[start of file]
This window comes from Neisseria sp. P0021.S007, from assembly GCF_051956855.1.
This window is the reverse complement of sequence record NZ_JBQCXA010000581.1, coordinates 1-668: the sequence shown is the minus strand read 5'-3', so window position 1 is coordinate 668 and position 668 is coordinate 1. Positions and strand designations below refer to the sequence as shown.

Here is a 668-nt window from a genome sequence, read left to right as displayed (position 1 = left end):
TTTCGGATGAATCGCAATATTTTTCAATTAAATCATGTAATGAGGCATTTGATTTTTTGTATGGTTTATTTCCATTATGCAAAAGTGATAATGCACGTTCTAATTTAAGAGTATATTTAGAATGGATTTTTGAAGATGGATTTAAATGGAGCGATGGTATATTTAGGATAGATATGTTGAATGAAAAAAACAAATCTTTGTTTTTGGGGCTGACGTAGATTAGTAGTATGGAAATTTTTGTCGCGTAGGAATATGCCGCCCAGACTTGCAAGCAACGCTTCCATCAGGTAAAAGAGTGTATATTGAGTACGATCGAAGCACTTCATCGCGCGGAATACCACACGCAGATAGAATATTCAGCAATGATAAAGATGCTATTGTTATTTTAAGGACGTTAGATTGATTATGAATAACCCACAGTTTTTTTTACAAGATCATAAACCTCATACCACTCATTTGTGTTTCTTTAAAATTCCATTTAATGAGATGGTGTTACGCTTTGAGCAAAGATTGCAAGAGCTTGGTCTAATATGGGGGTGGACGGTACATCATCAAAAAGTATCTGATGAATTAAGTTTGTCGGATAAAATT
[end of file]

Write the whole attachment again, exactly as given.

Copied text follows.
This window comes from Neisseria sp. P0021.S007, from assembly GCF_051956855.1.
This window is the reverse complement of sequence record NZ_JBQCXA010000581.1, coordinates 1-668: the sequence shown is the minus strand read 5'-3', so window position 1 is coordinate 668 and position 668 is coordinate 1. Positions and strand designations below refer to the sequence as shown.

Here is a 668-nt window from a genome sequence, read left to right as displayed (position 1 = left end):
TTTCGGATGAATCGCAATATTTTTCAATTAAATCATGTAATGAGGCATTTGATTTTTTGTATGGTTTATTTCCATTATGCAAAAGTGATAATGCACGTTCTAATTTAAGAGTATATTTAGAATGGATTTTTGAAGATGGATTTAAATGGAGCGATGGTATATTTAGGATAGATATGTTGAATGAAAAAAACAAATCTTTGTTTTTGGGGCTGACGTAGATTAGTAGTATGGAAATTTTTGTCGCGTAGGAATATGCCGCCCAGACTTGCAAGCAACGCTTCCATCAGGTAAAAGAGTGTATATTGAGTACGATCGAAGCACTTCATCGCGCGGAATACCACACGCAGATAGAATATTCAGCAATGATAAAGATGCTATTGTTATTTTAAGGACGTTAGATTGATTATGAATAACCCACAGTTTTTTTTACAAGATCATAAACCTCATACCACTCATTTGTGTTTCTTTAAAATTCCATTTAATGAGATGGTGTTACGCTTTGAGCAAAGATTGCAAGAGCTTGGTCTAATATGGGGGTGGACGGTACATCATCAAAAAGTATCTGATGAATTAAGTTTGTCGGATAAAATT